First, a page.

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Ode to Formula

February 9, 2009

I’m proud to say that my baby is 95% breastfed.  It’s taken me a while to get comfortable with that other 5%, though.


I can’t remember ever seeing a bottle in our house when I was little.  I remember my mom breastfeeding my younger siblings, and I remember her continuing to volunteer as a leader for La Leche League, answering questions about sore nipples and breast pumps over the phone while the rest of us ate dinner.  And while online pregnancy and parenting bulletin boards, and the advice of many strangers while pregnant, suggests that there is an activist bent to lactating proudly, I never really even thought of breastfeeding as a choice, it was just what mom’s did.

I read The Womanly Art of Breastfeeding and attended LLL meetings while I was pregnant.  I didn’t register for bottles because I figured we wouldn’t be needing them for several months anyway, and I only ended up getting a pump as a gift.

And then, when the Turtle came, we had all sorts of problems getting the breastfeeding going.  Maybe I’ll go through them all in another post–but for now, let’s just say that I was disgusted that on Turtle’s third day in this world he was happily sucking on a bottle full of formula, and piddling around without success when given a chance at my breast.  I dealt with it pretty well while we were still in the hospital–but a few days later my hormones and emotions went haywire (baby blues? such a flippant term for the most anxious and scary weeks of my life), we were still having trouble with breastfeeding, and I would find myself sobbing while Christer fed Turtle formula from a bottle.

Slowly we got things together.  First through pumping and bottle feeding, then using a nipple shield (a little piece of silicone that turns me into a bottle), and finally getting the Turtle comfortable getting his meals straight from the source.  We’ve still got a few hiccups to work through, but we’re doing pretty well with breastfeeding now.  And now that things are going okay, that my emotions are back in check, and–most importantly–that we have a healthy, happy, growing boy, I can look back on those first few days as a blessing in disguise.

Turtle now happily drinks from a bottle–which meant that Christer and my mother-in-law could take over some nighttime feedings, giving me a chance to get some sleep.  I can leave Turtle with Christer or friends without worrying about getting back before he gets hungry.  And while most of his bottles are filled with pumped milk, last week I broke out the formula once again.

See, to get me more comfortable leaving the house with Turtle, we stuck a bottle of pre-mixed formula in the diaper bag.  Wha’d’ya know, they make little sealed bottles that you don’t have to refrigerate, and one’s just been sitting and waiting in the bag for over a month.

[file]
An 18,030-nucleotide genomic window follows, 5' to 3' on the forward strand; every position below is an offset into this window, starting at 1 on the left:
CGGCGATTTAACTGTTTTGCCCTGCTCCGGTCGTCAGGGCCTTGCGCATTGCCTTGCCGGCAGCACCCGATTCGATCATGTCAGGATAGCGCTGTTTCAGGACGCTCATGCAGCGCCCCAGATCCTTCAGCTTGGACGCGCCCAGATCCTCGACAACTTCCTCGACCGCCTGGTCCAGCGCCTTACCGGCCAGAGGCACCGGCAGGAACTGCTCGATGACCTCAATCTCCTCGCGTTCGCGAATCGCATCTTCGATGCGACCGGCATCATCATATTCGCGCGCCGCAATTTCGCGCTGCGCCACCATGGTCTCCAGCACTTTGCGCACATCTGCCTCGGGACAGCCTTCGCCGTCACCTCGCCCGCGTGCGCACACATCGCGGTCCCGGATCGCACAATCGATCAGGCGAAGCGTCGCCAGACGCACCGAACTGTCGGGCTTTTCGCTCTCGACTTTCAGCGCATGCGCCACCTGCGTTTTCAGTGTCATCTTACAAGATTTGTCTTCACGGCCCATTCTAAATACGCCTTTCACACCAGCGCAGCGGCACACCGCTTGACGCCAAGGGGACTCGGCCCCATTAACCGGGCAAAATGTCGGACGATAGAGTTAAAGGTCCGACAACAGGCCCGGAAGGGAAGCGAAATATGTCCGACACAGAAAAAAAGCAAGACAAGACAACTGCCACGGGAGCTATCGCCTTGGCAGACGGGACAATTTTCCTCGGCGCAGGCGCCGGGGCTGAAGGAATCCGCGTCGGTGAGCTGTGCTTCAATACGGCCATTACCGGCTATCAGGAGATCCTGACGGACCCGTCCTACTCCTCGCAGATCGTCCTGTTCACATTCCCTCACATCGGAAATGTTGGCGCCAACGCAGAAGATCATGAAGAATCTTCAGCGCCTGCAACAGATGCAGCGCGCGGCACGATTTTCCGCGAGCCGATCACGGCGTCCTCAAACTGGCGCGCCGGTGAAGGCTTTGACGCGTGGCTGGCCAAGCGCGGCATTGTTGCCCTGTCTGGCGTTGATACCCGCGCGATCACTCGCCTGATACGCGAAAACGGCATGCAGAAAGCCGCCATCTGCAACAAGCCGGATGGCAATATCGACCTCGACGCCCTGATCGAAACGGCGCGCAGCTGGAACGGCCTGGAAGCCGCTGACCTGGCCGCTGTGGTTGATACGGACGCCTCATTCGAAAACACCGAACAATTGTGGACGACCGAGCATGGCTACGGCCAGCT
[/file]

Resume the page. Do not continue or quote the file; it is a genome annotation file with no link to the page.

Now, I’m not opposed to breastfeeding in public in principle, and someday I might be coordinated enough to pull it off.  But for now Turtle and I are still learning, and we tend to show a lot of skin, so I try to keep it private.   So when I went out to lunch with a friend, and the service was slow, I didn’t have to panic, or pull out the boob in a crowded restaurant, or run out to the cold car to feed the baby.  I just pulled out the emergency bottle, and I was even able to let me friend give him the bottle.  Not because I was horrified and had to look away like in those first few days.  But because watching a baby coo as he sucks away is one of the most rewarding parts of this babycare business, and I enjoyed getting to share that experience with my friend.

At a breastfeeding support group another mother who had to supplement with formula complained that she felt that formula wasn’t natural.  To which the lactation consultant patiently reminded her baby’s birth, two month’s early, wasn’t natural either.  But thank goodness for the interventions that kept him alive and healthy.  My C-section, the formula, heck, even the pump and the nipple shield–all of these are unnatural interventions that have kept my son healthy and happy, and I have made my peace with them.  They were a part of the frustraiting process of integrating a new little boy and his hunger into my life–and so for a time I was frustrated with the tools instead of the process.  But looking back I’m glad we made it through those first few weeks, I’m glad my baby didn’t have to suffer as we stumbled along, and I’m glad those tools are still available to us as we continue to work out a crazy little breastfeeding relationship.

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